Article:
“When Mariah died of diphtheria, they were quarantined,” Ethel May Graff wrote. “No one was allowed to go in. ... Ed Moyer and his daughter, Esther, were there alone when she died. Mariah had been in a coma for 24 hours. Ed Moyer and his daughter, Esther, were by her side. Mariah suddenly opened her eyes and said, ‘Please raise me up.’ They put pillows under her head. Mariah began to sing the 103 Psalm. Then she prayed the child’s prayer all her children had learned at her knee: ‘Now I lay me down to sleep. I pray the Lord my soul to keep. If I should die before I wake, I pray the Lord my soul to take.’ Then she said (seemingly not conscious of Grandfather’s and Esther’s presence), ‘They have come to get me now.’  Esther said, ‘Who, Mother?’ She said, ‘The angels. Don’t you see them all dressed in white?’  Then one deep breath, and she was gone. This was April 27. Esther was 18 years old April 29, so this was hard for an 18-year-old girl.”
    The 1920 Census lists Edward as a farmer who owned a farm in Franklin Township, Beaver County.  His 19-year-old daughter Esther lived with him.  His son Elmer, and his wife Esther, are listed as renting, apparently on the same property.
    Esther later became a missionary, working in the Punjab in India for the United Presbyterian Mission Board in the late 1920s.  After returning to America, she settled in California.
    Edward was a farmer most of his life. But sometime around World War I, he gave his farm to his son Elmer and moved to a smaller tract of land. (Some family members say it was so Elmer wouldn’t be drafted, but this story is discounted by others.)  Elmer turned the farm into one of the largest dairy operations in the area – Moyer’s Farm Dairy.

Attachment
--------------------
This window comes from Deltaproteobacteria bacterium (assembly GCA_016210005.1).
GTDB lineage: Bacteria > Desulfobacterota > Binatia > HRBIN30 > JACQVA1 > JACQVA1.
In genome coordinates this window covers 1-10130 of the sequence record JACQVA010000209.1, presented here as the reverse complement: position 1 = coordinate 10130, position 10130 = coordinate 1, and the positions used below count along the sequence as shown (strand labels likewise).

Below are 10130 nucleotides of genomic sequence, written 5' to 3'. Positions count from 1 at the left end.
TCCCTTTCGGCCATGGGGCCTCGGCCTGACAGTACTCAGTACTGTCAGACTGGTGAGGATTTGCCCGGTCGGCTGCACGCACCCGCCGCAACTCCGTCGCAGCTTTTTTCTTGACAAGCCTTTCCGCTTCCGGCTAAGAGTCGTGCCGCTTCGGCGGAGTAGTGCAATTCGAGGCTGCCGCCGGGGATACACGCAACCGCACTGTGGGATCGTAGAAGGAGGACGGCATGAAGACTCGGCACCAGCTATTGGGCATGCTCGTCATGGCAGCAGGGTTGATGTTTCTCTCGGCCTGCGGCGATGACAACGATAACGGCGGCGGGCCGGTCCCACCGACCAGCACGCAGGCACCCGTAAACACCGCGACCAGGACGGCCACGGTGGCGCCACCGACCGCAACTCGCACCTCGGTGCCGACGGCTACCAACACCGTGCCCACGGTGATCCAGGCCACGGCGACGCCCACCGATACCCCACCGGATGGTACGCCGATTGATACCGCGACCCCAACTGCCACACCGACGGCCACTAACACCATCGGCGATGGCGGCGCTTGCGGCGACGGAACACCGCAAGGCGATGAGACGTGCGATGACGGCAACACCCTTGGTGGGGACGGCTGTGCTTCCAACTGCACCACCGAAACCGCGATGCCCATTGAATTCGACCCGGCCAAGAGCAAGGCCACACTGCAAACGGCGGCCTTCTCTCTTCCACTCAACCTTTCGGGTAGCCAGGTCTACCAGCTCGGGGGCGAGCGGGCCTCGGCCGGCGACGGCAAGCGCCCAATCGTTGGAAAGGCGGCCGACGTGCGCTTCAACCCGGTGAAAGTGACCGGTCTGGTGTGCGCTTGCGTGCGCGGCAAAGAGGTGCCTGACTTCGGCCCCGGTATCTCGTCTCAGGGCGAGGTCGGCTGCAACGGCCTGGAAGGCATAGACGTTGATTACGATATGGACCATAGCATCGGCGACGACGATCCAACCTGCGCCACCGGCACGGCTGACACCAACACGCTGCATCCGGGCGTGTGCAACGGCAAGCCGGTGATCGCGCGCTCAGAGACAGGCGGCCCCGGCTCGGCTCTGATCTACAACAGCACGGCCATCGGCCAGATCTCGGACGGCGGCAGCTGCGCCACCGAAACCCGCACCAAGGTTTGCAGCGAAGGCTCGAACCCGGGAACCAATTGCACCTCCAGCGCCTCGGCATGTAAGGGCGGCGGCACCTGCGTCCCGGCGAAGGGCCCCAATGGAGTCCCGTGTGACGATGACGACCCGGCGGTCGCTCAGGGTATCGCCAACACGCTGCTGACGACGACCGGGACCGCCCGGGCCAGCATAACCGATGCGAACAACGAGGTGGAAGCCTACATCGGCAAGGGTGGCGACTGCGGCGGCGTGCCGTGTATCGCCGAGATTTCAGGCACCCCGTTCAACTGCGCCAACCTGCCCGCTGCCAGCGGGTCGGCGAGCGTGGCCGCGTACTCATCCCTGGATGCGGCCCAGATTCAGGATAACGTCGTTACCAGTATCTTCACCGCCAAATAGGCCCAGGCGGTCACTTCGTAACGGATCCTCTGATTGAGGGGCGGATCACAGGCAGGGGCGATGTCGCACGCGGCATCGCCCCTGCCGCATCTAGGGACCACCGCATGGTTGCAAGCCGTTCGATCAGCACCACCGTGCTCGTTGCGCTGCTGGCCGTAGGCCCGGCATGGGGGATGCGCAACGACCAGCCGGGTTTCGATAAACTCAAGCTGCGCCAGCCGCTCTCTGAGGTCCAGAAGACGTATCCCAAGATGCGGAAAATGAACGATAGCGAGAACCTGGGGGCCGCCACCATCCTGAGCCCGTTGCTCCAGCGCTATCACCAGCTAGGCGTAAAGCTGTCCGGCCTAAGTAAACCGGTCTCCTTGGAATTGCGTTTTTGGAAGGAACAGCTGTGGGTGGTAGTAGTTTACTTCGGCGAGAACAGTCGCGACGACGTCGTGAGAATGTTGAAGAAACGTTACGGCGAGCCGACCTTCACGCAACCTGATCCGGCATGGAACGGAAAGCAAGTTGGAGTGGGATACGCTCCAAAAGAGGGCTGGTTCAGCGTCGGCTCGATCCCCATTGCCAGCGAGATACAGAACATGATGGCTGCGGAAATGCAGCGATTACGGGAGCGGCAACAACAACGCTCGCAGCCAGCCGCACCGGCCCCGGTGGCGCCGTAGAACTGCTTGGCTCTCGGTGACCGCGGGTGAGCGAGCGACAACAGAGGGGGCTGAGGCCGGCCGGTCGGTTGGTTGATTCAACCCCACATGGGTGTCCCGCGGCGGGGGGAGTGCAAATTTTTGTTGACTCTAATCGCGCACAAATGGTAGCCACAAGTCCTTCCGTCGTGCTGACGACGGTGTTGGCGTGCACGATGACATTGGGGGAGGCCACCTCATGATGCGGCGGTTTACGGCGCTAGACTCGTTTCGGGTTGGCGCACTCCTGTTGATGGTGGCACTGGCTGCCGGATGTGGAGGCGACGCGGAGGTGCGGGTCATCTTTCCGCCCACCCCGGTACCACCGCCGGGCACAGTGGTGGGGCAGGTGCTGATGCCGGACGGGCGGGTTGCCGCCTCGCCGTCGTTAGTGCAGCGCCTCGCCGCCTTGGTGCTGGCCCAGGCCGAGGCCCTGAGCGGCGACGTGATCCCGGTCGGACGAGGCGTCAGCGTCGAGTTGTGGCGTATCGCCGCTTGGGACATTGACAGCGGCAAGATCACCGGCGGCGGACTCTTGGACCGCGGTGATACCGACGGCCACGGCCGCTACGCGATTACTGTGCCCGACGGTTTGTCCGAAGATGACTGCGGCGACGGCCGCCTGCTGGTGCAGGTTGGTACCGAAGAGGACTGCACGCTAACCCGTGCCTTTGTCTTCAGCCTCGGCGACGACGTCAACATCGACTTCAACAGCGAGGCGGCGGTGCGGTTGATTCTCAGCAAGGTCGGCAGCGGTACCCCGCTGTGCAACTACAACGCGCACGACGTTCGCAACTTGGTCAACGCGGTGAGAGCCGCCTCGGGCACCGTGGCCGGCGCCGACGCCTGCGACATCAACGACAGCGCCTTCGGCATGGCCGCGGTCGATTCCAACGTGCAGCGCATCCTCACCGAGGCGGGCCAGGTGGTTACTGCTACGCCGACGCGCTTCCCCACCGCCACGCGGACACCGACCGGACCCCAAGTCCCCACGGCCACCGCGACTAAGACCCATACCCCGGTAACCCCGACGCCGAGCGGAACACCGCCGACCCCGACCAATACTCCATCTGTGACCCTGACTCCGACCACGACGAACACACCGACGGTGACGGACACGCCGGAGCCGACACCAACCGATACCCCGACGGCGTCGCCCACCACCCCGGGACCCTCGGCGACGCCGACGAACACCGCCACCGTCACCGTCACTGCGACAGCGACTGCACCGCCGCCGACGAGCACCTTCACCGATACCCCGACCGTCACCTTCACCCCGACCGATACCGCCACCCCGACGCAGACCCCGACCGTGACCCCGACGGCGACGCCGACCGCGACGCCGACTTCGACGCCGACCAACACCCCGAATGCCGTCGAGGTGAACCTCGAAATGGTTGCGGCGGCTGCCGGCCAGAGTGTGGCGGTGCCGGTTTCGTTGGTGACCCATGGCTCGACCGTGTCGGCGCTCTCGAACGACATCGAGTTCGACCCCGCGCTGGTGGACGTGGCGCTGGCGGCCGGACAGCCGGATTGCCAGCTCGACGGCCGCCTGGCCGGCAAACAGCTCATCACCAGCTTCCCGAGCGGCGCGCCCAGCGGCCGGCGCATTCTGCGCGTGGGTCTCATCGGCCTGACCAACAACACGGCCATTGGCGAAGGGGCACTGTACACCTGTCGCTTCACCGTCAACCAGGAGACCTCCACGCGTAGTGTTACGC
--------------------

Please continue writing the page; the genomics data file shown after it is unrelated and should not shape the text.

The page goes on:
After living alone several years, Edward married a woman named Belle Kelly, who outlived him. Her children by a previous marriage were Ethel (Craig), Arthur, Everett and Mildred Kelly.
    The 1930 Census list Lewis E. Moyer as a farmer who ran a “Truck Farm” in Franklin Township.  His property was valued at $1,800.  His household contained his wife [Lou?]belle, age 56, and Mildred A. Kelly, 26, stepdaughter.
    “The years after he left the large farm were hard for him,” Ethel May Graff wrote of Edward. “The Depression hit and most people had very little. His barn burned and he lost his horse, which he used to cultivate the land. He lost his cows and everything in the barn. But one never heard him complain. He never mechanized his little farm.”
    In 1942, he quit farming and took a job with Ellwood Stone Co. near Ellwood City.
    Edward was a kind and generous man, and was “sprightly” in old age. Ethel May Graff write: “He would have given anyone the last thing he had. That’s one reason he died such a poor man. ... Ed Moyer wouldn’t turn anyone out.”
    In 2004, Ethel May recalled, “He was a good-natured fellow.  He couldn’t have put up with as much as he had to put up with if he weren’t.”
    He and Mariah on several occasions cared for the children of relatives who had fallen on hard times.  For example, when Ed’s sister Anna Josephina died around 1900, no one else could take in Freddy, who was a baby, and Elsie, who was 2 or 3, so Ed and Mariah cared for them until their father remarried.